Matt Salton - Executive Director

Regent Park Film Festival

Regent Park Film Festival is Toronto’s longest running free community film festival. In addition to the annual film festival and Under the Stars: Movies in the Park, we host year-round film screenings, school programs, and workshops, all at no cost.

Home Made Visible is a nationwide archival project of The Regent Park Film Festival made in partnership with Technical and Commissioning Partner, Charles Street Video (CSV) and Archival Partner, York University Libraries.

The Project responds to the absence of home movie footage from Indigenous and Visible Minority communities in Canada’s media archives. As old film and video tapes threaten to fall apart with time, Home Made Visible works to preserve this history, celebrate the joy captured in home movies, and explore how archives have the power to shape who we become and how we relate to one another.

The Project spans July 2017 to August 2019 and includes three parts; the first part of the Project offers free digitization and archiving of old home movies, while the second part commissions artists to reflect on how archives shape our shared identities and coexistence on this colonized land, and the third final part tours the artists’ work through libraries across Canada along with permitted footage.


Tendisai Cromwell - Executive Director

Elizabeth Mudenyo - Special Projects Manager

Ananya Ohri - Artistic Director, Home Made Visible

Aashna Thakkar - Manager of Programming

Toronto International Film Festival

TIFF is dedicated to presenting the best of international and Canadian cinema and creating transformational experiences for film lovers and creators of all ages and backgrounds. As Canada's premiere home of cinema, TIFF offers screenings, lectures, discussions, festivals, workshops, events, professional development ,and opportunities to meet, hear, and learn from filmmakers from Canada and around the world.

Land Acknowledgement

The Toronto International Film Festival would like to acknowledge that our building stands on the treaty territory of the Mississaugas of the Credit First Nation and the traditional territory of the Haudenosaunee, Anishnaabe, and the Huron-Wendat. We are grateful to have the opportunity to work in the community.


Keith Bennie - Director, Audience and Community



Urban Shaman Inc.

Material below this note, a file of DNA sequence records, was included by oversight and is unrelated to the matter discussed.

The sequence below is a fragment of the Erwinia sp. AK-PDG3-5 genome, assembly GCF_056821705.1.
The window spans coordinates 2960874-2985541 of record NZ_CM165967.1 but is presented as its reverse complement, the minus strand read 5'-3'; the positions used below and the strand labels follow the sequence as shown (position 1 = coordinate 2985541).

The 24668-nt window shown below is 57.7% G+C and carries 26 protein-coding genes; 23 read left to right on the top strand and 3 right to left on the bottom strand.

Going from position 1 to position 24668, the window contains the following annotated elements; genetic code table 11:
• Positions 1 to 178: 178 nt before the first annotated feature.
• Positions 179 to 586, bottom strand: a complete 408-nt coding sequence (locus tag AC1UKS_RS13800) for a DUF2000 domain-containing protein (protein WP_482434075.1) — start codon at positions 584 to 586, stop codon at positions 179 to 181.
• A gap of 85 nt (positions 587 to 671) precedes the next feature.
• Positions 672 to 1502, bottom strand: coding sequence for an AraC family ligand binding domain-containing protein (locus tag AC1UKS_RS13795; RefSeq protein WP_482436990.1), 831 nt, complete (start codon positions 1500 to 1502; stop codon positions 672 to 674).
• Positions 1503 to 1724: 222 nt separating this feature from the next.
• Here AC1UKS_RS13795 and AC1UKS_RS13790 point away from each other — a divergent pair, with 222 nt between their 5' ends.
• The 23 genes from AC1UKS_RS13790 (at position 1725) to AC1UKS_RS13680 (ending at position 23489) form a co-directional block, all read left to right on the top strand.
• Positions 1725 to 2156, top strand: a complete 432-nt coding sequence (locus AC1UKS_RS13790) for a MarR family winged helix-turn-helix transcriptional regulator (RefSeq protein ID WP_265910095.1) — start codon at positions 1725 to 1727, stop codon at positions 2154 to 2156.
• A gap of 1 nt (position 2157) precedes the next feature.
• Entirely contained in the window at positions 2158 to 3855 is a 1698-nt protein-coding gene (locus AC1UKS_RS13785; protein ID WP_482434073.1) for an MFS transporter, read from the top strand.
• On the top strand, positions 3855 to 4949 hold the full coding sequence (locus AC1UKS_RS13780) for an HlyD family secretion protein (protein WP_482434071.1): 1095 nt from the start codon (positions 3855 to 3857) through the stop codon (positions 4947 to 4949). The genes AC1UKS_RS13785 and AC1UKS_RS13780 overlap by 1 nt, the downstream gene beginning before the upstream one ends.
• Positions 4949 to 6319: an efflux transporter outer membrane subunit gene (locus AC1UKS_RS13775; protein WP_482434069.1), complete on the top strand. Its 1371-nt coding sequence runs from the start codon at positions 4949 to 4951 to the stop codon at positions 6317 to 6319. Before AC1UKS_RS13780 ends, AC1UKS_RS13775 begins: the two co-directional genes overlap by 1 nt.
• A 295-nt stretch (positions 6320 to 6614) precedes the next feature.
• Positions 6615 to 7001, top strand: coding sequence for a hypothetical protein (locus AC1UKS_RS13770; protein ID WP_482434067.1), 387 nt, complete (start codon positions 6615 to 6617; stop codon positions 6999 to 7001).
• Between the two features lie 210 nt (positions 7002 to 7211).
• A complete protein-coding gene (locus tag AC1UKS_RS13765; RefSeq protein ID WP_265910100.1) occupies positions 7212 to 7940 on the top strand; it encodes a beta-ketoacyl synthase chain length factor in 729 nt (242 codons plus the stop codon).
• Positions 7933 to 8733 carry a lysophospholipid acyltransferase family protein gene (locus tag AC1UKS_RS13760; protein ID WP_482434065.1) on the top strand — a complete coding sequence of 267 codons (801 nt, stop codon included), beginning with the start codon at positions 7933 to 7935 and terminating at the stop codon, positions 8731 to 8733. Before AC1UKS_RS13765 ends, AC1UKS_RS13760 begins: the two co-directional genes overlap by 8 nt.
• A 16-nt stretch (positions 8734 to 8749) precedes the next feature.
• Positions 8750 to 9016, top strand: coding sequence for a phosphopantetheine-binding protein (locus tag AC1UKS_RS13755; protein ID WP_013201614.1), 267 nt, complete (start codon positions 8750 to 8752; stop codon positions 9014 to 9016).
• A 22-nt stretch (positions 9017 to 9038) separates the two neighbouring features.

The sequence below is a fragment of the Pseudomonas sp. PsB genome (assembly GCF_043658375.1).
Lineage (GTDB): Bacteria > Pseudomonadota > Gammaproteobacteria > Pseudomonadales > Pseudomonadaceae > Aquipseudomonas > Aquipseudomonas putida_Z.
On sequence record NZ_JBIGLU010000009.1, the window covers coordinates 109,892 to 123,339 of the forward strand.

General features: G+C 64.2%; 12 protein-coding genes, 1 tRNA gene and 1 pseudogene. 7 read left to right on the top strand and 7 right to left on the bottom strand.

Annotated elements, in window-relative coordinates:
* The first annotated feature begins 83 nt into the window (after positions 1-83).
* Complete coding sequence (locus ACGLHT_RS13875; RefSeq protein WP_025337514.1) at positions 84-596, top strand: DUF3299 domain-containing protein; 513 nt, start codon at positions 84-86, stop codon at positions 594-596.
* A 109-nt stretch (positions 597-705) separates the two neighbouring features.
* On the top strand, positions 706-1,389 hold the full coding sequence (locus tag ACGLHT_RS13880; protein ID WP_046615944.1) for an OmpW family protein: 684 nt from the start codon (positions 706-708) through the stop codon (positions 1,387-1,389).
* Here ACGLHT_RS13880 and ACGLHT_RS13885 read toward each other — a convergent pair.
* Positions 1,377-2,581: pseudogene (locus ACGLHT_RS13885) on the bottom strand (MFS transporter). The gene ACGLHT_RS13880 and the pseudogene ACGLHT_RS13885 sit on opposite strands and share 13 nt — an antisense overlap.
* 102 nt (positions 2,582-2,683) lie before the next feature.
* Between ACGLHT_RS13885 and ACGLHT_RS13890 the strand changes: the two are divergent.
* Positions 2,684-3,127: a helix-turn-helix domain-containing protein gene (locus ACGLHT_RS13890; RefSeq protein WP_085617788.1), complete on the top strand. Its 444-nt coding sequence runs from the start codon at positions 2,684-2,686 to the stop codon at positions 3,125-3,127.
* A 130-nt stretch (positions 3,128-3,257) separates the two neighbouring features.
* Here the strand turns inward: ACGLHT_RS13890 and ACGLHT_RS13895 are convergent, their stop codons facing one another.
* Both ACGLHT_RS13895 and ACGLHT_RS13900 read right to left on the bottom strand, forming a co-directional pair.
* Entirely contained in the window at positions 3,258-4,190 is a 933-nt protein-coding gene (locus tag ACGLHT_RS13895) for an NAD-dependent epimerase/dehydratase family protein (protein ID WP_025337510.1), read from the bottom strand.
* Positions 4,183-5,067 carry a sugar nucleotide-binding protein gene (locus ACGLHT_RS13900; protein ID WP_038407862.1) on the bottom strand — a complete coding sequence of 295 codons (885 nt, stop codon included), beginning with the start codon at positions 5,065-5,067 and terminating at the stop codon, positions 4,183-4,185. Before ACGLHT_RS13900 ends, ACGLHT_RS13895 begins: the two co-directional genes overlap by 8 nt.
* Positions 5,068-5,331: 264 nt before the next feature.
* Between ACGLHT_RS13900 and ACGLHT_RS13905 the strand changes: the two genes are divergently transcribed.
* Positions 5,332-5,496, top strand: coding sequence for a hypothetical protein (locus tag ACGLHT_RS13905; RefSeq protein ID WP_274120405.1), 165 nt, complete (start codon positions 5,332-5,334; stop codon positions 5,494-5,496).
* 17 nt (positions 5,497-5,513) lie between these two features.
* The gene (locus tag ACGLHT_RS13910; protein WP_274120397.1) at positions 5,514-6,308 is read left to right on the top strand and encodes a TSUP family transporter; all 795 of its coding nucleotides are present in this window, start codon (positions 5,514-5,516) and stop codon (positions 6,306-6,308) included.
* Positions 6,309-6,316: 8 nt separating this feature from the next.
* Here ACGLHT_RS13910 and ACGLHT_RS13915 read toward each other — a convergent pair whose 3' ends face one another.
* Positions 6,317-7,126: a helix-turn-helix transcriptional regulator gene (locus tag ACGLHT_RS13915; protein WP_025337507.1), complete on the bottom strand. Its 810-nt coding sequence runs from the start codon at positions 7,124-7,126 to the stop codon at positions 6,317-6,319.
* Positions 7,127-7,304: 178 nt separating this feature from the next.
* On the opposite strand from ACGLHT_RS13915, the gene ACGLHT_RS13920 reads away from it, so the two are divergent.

Urban Shaman Contemporary Aboriginal Art is a nationally recognized leader in Aboriginal arts programming and one of the foremost venues and voices for Aboriginal art in Canada. Our focus on developing new programming and new ways of presenting it have resulted in increased exposure and the expansion of our activities. Urban Shaman is dedicated to the Aboriginal arts community and arts community at large.

• Committed to serving the needs of emerging, mid-career, and established Aboriginal artists through exhibitions and associated programming, workshops, residencies, and curatorial initiatives.

• Dedicated to contributing to art historical and cultural critical discourses on a local, national, and international level.

• Committed to facilitating artistic production, education, and appreciation of contemporary art as an important and empowering tool for Aboriginal peoples.


Daina Warren - Director

VIVO Media Arts Centre

VIVO Media Arts Centre is an artist-run media centre (est.1973) in Vancouver, B.C. Our mandate is to directly support artists and independent community-based producers to develop, exchange, and disseminate their skills in a supportive environment through accessible services and programs. We have an extensive public reference library and archive of media art, independent video, and related publications, documents, audio recordings, photographs, technology, and ephemera. Our Special Collections include the personal archives of West Coast artists, community cable programs, and disbanded Vancouver media organizations. VIVO values risk taking and radical paradigms in art production, and we continually support a robust, diverse, and vibrant media arts sector to espouse critical engagement with the material forms and cultural meanings of media and technology.


Karen Knights - Archive Manager

Vulnerable Media Lab

The work in the state-of-the-art Vulnerable Media Lab is grounded in the understanding that audio-visual cultural heritage has been unequally cared for and that the cultural practices of women and Indigenous peoples are in particular need of a dedicated archival focus and framework. A key objective of the project is to work with “born digital media” alongside a variety of “obsolete” and “marginal” media, all of which share their own kinds of material vulnerabilities. The researchers aim to develop methods and processes to ensure this media art history is preserved and made available according to culturally specific and ethically driven forms of access, thus engaging in new conversations about cultural heritage.


Susan Lord - Director

Tamara de Szegheo Lang - Project Manager

Ryan Randall - Technician

Dylan Robinson - Co-Applicant

Rosaleen Hill - Co-Applicant

Winnipeg Film Group

The Winnipeg Film Group is an education, production, exhibition, and distribution centre committed to promoting the art of the moving image.

Founded in 1974, the WFG began distributing locally made films in 1981 to help serve Manitoba filmmakers who were creating work, but didn’t have the knowledge or resources to seek out screenings or sales for their work.

Currently we represent hundreds of filmmakers and video artists from across Canada and have an international reputation for providing quirky and thought-provoking works. The films in our collection range from 14 seconds to two hours and span all genres, including narrative fiction, comedy, animation, documentary, experimental, and hybrids of all. We specialize in short form works.


Monica Lowe - Deputy Director